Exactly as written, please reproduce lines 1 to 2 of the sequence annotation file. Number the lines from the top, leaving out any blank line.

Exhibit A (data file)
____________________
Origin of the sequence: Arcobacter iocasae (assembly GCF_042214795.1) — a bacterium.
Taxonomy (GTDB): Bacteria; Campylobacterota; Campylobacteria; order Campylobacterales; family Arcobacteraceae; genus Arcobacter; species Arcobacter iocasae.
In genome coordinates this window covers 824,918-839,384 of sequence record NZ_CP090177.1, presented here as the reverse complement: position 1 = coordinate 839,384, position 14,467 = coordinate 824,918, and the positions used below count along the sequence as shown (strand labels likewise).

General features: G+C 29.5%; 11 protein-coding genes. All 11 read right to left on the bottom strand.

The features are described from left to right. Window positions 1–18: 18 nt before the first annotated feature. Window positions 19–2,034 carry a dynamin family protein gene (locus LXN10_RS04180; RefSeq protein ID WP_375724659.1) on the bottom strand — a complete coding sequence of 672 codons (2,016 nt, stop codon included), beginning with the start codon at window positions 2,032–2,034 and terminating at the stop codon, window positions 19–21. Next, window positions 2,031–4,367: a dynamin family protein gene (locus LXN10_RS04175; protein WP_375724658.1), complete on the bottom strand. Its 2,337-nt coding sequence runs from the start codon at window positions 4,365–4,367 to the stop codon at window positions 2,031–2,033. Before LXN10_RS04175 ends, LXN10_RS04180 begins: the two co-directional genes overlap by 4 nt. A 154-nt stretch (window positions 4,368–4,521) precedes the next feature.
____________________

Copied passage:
Origin of the sequence: Arcobacter iocasae (assembly GCF_042214795.1) — a bacterium.
Taxonomy (GTDB): Bacteria; Campylobacterota; Campylobacteria; order Campylobacterales; family Arcobacteraceae; genus Arcobacter; species Arcobacter iocasae.